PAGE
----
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Washington Metropolitan Area Transit Authority v. District of Columbia Department of Employment Services

District of Columbia Court of Appeals


July 01, 1999

WASHINGTON METROPOLITAN AREA TRANSIT AUTHORITY, PETITIONER,
v.
DISTRICT OF COLUMBIA DEPARTMENT OF EMPLOYMENT SERVICES, RESPONDENT, WARREN JOHNSON, INTERVENOR.

Before Steadman and Schwelb, Associate Judges, and Gallagher, Senior Judge.

The opinion of the court was delivered by: Schwelb, Associate Judge

Petition for Review of a Decision of the District of Columbia Department of Employment Services

Argued June 8, 199

The Washington Metropolitan Area Transit Authority (WMATA) has asked this court to review a decision of the Director of the Department of Employment Services (DOES) awarding workers' compensation benefits to claimant Warren Johnson, a former WMATA Metrobus driver. WMATA contends that the Director erroneously failed to credit WMATA for pension benefits paid by WMATA to Johnson under the employer's retirement plan. We affirm.

I.

THE PROCEEDINGS BEFORE THE AGENCY

Johnson was initially employed by D.C. Transit, WMATA's predecessor, on February 15, 1957. On October 25, 1990, a Metrobus operated by Johnson was struck by a private automobile operated by a drunk driver. Johnson sustained serious injuries to his lumbar and cervical spine, and he suffered carpal tunnel syndrome in his right wrist. The collision also aggravated Johnson's pre-existing cervical disc disease and diabetic condition. As a result of his injuries, Johnson has not been able to return to his job with WMATA, nor has he engaged in any other gainful employment.

Following the accident, Johnson applied for workers' compensation. On December 11, 1991, a full evidentiary hearing was held on his claim. Almost two years later, on November 16, 1993, a DOES Hearing and Appeals Examiner issued a Compensation Order (Order No. 1) awarding Johnson temporary total disability benefits. In the meantime, Johnson had retired, and he had begun to receive pension benefits pursuant to a retirement plan negotiated by WMATA with Johnson's labor union.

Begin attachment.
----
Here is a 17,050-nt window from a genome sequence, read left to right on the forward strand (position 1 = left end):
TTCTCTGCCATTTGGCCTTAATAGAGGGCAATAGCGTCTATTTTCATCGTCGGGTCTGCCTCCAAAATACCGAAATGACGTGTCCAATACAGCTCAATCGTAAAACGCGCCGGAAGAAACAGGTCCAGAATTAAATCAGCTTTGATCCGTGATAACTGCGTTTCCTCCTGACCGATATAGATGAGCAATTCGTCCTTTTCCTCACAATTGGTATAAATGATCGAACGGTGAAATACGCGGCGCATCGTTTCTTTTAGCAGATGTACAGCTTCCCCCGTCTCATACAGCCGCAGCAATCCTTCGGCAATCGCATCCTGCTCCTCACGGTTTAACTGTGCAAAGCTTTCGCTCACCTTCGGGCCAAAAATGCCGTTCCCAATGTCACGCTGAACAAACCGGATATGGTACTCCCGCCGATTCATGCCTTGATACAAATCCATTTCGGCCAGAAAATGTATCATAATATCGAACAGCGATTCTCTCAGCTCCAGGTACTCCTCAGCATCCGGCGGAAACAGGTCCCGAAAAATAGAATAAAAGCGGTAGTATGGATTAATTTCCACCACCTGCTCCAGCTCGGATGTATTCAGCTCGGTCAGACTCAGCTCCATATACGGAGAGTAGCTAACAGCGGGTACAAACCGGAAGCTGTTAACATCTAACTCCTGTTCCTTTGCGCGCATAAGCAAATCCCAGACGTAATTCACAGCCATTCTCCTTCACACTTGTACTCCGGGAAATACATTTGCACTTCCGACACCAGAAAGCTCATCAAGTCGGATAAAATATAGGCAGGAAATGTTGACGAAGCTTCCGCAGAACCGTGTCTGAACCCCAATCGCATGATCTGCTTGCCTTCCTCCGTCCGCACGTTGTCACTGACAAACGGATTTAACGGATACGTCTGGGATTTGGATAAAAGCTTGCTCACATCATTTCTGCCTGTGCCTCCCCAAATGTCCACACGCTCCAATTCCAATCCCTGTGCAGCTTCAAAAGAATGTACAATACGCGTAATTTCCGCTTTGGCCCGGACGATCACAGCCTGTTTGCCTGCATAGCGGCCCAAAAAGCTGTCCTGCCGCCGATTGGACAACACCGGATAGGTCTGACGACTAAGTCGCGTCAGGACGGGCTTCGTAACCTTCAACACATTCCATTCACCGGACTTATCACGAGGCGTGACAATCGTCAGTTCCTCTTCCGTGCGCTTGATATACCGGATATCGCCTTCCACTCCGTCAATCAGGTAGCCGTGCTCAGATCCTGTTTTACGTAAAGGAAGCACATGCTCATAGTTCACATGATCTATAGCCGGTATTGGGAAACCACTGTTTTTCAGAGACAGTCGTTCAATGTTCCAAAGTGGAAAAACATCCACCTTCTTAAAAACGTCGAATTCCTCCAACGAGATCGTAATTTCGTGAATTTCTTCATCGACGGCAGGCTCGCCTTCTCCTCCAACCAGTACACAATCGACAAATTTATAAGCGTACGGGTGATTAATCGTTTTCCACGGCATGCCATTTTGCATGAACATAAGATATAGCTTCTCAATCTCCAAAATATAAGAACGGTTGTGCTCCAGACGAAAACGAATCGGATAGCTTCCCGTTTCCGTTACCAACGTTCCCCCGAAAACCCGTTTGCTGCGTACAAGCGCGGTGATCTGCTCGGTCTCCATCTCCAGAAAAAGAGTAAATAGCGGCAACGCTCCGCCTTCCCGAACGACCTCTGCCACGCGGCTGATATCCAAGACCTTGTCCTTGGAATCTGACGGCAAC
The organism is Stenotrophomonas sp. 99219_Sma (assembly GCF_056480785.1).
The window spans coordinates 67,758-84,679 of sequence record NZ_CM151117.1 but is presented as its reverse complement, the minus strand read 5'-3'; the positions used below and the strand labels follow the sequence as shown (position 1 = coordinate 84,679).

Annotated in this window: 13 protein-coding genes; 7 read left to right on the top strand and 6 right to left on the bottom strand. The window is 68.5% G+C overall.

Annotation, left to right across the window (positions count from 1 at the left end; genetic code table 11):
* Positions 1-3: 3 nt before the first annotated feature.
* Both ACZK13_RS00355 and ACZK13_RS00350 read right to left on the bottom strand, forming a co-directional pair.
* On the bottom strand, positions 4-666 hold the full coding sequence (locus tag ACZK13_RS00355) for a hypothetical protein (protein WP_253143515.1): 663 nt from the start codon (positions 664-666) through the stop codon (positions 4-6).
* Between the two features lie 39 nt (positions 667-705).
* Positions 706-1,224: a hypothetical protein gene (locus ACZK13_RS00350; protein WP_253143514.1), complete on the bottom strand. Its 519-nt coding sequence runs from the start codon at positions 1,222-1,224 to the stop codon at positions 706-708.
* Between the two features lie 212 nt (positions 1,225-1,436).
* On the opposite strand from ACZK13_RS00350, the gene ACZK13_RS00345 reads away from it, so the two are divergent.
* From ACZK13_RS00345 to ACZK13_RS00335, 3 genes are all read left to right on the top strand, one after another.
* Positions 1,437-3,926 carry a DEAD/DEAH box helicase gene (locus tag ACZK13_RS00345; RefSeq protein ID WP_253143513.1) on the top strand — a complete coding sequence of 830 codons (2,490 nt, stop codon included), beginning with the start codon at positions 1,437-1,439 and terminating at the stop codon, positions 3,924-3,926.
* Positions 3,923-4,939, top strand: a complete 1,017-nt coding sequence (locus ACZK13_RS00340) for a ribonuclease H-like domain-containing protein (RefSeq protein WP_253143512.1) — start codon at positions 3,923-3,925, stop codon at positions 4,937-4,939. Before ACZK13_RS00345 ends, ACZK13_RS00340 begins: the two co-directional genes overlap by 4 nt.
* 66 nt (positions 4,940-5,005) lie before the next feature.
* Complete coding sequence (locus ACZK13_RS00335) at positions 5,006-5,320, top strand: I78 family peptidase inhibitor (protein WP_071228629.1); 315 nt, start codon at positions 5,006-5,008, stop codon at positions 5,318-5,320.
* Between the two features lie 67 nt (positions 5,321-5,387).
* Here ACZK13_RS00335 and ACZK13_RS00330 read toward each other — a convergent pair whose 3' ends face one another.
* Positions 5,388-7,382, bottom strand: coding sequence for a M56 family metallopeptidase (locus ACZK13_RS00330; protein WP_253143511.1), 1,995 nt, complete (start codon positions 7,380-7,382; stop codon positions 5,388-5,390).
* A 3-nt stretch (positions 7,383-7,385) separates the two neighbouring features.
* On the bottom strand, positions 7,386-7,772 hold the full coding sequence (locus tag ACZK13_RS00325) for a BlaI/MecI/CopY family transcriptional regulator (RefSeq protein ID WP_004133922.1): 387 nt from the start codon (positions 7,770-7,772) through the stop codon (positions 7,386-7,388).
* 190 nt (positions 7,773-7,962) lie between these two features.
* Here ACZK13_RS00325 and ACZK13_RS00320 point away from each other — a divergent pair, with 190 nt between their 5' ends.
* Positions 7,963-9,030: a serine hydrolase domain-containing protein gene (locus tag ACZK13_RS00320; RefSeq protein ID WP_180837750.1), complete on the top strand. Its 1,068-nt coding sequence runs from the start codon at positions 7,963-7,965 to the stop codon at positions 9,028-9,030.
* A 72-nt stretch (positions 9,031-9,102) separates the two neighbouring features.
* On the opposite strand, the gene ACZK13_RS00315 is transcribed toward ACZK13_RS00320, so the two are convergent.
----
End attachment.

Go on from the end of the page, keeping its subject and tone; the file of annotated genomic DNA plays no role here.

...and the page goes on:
WMATA filed a motion for modification of Order No. 1, arguing that WMATA was entitled to a credit for pension benefits that it had paid to Johnson. On July 7, 1995, a different Hearing and Appeals Examiner issued a second compensation order (Order No. 2) in which he held that WMATA was entitled to the requested credit pursuant to the provisions of D.C. Code § 36-308 (9) (1997), which provided, at all times relevant to this appeal, as follows:

"In no event shall the total money allowance payable to an employee or his dependent survivor(s): (1) As compensation for an injury or death under this chapter; (2) as federal old age, and survivors insurance benefits; and (3) from employee benefit plans subject to the Employee Retirement Income Security Act of 1974 (26 U.S.C. § 401 et. seq.) and such income maintenance plans solely funded by the employer (computed weekly) exceed in the aggregate the higher of 80% of the employee's average weekly wage or the total of federal payments and employee benefit plans payments. In the event the total aggregate money allowance payable to an employee or his survivor(s) exceeds this limitation, the amounts otherwise payable as compensation or death benefits under this chapter shall be reduced accordingly.[ *fn1 ]"